a U-shaped curve that is the graph of a quadratic function
a constant in a function or equation that may be changed
parent function
the simplest function for a family of functions
perfect square trinomial
a trinomial that is the square of a binomial
Perfect squares factor into either the square of a sum such as (x + 3)2, or the square of a difference such as (x - 9)2.
a function that is a combination of pieces of two or more other functions
an expression with one or more terms containing variables, real numbers, or products of one or more variables and a real number with whole-number exponents
polynomial form
an equation that is written as a polynomial; y = ax2 + bx + c is the polynomial form of a quadratic equation
principal square root
the unique nonnegative square root of a nonnegative real number
a second degree equation, which can be written in general form y = Ax2 + Bx + C
quadratic expression/quadratic function
a polynomial function whose highest exponent is 2; the graph is a parabola
The general form is: f(x) = ax2 + bx + c.
quadratic formula
the formula which gives solutions or roots for equations of the form ax2 + bx + c (a ≠ 0)
a root of a quantity, e
Example:  √x
the number or expression under a radical sign
  a line segment between the center and a point on the circle
the set of values of the dependent variable for which a function is defined
rational function
a function that can be written as a quotient of two polynomial expressions where the denominator has degree 1 or higher
There needs to be a variable in the denominator to be a rational function.
rational number
any number that can be expressed as a ratio (fraction)
real number
every point on the number line; can be either a rational or irrational number
Reduced Row Echelon Form (RREF)
a matrix form in which each row is reduced to a 1 along the diagonal
All entries above and below the diagonal are 0’s.
a transformation "flips" across a line (called the line of reflection)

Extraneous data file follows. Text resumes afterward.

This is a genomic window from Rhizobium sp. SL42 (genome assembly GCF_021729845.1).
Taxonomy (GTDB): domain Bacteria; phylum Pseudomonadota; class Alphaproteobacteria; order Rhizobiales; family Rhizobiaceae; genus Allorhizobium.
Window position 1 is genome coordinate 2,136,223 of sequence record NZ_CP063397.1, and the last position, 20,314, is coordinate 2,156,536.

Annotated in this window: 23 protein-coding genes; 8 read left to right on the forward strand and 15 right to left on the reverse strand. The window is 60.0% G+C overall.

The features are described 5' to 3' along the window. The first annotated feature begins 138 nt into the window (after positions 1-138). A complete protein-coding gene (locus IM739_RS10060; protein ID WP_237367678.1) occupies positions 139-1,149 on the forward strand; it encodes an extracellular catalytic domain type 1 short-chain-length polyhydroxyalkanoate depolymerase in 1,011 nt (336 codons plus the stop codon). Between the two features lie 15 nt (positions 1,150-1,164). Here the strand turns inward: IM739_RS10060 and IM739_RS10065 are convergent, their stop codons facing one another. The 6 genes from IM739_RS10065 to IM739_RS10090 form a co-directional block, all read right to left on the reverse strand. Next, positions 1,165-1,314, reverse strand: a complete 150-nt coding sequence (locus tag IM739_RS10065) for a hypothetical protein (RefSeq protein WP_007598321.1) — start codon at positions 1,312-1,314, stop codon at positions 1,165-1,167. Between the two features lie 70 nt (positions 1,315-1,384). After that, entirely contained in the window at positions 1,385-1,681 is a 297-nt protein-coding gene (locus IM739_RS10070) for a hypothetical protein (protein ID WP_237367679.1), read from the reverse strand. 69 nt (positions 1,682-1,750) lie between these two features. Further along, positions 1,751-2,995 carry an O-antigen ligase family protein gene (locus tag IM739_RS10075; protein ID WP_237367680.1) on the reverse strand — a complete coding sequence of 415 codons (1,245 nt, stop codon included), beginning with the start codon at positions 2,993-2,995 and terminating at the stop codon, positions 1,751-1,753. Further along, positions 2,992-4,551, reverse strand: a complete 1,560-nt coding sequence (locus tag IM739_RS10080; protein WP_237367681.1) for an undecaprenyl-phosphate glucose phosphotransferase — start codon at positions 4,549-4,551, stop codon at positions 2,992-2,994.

Only the location of the graph changes, the shape stays the same.
a set of ordered pairs
restricted domain
the domain of a function is restricted when there are values of x that cannot be used, when you substitute in an x - value the y-value is undefined or imaginary 
the solution(s) of a quadratic equation
to raise a number or expression to the 2nd power
square root function
a function whose rule contains a variable beneath a square-root sign
an activity that represents a real-world situation without the need to actually perform the real-world situation
roots, zeros, x-intercepts, or values where the function equals zero
solution to a system of equations
the point or points of intersection for all equations in the system
standard form
a quadratic equation written in the form: y = ax2 + bx + c, where a ≠ 0
a transformation that pulls the points of a graph vertically away from the x-axis
the act of replacing a variable with a number or expression equal in value
if a graph is symmetric, two parts of the graph are congruent to each other
system of inequalities
two or more inequalities containing common variables
system of linear equations
two or more equations involving the same variables and worked upon together
a change in the shape or location of a graph
a change in only the location of a graph; all of the points in the graph move the same distance in the same direction and the shape of the graph stays the same
transverse axis
the line through the center of the hyperbola that includes the foci
a polynomial with three terms
(usually) letters or other symbols representing unknown numbers or values
for a quadratic function, the lowest (minimum) or the highest (maximum) point on the graph
vertex form
y= a(xh)2 + k, where a, h, and k are constants and (h,k) is the vertex of the parabola
vertical asymptote
a line that a graph approaches more and more closely 
vertical shift
movement of a graph up or down
A function f(x) can be moved “k” units up/down by performing the operation f(x) ± k.
the point(s) where the function crosses the x - axis
the point(s) where the function crosses the y - axis
Zero Product Property
If ab = 0, then a = 0 or b = 0  
Example:  If (x + 1)(x + 2) = 0, then (x + 1) = 0 or (x + 2) = 0.
the solution(s) of a quadratic equation; a value of x that makes a function f(x) equal to 0, a zero of a function may be real or imaginary